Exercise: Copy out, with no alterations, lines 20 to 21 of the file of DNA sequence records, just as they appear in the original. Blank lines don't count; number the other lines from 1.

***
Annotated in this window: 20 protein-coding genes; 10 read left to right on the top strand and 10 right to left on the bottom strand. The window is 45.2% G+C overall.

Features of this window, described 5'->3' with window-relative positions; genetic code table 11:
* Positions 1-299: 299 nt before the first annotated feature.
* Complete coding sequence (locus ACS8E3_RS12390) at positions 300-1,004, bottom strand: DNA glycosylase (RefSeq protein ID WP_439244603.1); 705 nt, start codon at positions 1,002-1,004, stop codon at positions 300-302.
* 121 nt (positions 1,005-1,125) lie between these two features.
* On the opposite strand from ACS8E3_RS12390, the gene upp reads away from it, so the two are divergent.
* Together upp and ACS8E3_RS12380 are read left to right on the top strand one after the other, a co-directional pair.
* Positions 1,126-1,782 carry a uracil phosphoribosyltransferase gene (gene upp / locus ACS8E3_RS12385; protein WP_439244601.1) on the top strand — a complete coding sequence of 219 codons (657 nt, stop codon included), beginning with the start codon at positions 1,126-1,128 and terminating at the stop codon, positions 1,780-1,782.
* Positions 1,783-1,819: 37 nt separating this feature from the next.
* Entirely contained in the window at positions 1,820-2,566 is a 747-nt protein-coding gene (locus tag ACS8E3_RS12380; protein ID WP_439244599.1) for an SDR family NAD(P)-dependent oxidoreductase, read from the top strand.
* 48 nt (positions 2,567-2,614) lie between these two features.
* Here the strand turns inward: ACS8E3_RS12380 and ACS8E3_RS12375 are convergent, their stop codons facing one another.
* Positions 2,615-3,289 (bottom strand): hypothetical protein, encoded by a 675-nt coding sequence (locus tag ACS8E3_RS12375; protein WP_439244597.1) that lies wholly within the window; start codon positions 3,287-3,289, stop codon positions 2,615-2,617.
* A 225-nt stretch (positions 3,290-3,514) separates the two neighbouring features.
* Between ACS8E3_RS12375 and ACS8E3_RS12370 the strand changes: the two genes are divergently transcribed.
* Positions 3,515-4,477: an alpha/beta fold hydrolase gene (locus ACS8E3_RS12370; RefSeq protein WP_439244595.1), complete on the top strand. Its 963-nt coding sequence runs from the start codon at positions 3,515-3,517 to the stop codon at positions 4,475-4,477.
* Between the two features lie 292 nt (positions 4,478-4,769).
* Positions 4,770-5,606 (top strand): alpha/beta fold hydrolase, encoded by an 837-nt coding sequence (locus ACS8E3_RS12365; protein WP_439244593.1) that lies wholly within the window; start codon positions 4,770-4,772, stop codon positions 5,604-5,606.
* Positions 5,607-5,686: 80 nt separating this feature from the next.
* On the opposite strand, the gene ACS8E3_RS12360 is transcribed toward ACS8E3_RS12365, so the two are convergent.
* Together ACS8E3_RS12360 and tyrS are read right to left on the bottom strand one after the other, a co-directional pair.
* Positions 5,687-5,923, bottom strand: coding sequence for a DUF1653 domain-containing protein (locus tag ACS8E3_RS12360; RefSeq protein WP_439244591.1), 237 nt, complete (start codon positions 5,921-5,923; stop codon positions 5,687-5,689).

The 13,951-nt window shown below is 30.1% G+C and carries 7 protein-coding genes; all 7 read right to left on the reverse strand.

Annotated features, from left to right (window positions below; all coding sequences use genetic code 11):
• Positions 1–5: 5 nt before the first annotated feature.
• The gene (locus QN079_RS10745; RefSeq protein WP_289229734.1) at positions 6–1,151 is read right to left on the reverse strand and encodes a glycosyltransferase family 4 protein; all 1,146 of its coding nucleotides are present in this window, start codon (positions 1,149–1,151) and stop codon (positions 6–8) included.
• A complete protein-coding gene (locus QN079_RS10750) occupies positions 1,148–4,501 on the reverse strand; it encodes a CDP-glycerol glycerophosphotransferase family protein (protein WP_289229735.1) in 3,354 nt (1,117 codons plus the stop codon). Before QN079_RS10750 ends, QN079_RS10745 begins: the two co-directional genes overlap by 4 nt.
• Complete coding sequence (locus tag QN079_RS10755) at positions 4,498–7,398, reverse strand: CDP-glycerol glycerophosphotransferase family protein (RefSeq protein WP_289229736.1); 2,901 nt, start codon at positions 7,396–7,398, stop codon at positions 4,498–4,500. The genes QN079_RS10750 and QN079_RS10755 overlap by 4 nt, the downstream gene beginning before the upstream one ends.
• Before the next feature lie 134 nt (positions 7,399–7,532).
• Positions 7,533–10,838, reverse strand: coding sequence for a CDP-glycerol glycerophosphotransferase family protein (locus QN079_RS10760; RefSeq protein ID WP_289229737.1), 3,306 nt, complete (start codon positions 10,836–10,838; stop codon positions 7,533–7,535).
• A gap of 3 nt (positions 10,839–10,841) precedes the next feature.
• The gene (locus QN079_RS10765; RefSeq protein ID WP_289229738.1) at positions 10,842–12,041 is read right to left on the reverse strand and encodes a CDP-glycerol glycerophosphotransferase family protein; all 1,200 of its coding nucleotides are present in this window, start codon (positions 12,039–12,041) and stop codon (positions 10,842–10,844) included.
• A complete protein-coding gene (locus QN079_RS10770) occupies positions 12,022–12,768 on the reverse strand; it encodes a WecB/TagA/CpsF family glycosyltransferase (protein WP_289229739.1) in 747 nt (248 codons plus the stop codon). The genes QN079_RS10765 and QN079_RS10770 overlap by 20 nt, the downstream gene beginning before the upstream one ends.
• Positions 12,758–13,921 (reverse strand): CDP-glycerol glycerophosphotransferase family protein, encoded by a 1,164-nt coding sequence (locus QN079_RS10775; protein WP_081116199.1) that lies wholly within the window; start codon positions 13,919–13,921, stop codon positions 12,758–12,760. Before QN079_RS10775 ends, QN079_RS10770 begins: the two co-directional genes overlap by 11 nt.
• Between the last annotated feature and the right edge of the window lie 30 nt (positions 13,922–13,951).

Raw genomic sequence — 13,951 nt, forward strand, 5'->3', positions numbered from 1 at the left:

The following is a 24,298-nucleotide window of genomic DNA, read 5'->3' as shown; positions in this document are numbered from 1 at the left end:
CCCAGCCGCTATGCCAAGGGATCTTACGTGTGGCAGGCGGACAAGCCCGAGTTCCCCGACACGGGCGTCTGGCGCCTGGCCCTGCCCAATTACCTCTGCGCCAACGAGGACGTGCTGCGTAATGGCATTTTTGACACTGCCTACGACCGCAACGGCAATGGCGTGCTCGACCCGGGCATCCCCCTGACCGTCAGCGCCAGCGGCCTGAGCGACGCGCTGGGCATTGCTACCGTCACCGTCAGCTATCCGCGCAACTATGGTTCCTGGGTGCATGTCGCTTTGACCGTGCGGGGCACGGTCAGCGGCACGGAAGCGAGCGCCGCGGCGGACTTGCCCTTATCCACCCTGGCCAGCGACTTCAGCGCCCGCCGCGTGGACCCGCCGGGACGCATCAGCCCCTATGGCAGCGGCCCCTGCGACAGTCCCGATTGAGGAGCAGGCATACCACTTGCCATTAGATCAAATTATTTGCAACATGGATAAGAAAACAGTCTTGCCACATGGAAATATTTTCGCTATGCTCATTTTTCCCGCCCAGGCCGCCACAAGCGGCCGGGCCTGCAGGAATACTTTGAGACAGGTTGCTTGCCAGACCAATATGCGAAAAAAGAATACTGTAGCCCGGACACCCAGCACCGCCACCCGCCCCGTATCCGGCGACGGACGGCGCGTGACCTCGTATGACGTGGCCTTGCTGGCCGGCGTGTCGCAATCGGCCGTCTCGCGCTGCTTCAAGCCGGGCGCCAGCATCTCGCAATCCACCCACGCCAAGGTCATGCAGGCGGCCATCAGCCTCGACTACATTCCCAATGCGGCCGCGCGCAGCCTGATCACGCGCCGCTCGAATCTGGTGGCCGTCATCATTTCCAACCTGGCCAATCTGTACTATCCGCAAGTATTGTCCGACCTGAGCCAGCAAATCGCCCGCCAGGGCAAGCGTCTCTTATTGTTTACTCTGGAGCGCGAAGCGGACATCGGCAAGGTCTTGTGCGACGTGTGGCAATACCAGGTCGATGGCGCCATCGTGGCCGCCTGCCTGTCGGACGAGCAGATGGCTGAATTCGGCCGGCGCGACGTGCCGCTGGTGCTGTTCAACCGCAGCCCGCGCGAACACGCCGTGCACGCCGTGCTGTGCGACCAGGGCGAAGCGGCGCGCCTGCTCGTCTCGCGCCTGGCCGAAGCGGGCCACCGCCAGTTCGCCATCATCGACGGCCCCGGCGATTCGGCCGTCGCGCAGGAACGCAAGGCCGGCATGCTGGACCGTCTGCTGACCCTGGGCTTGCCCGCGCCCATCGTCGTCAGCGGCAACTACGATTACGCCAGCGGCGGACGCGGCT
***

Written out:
* On the opposite strand, the gene ACS8E3_RS12360 is transcribed toward ACS8E3_RS12365, so the two are convergent.
* Together ACS8E3_RS12360 and tyrS are read right to left on the bottom strand one after the other, a co-directional pair.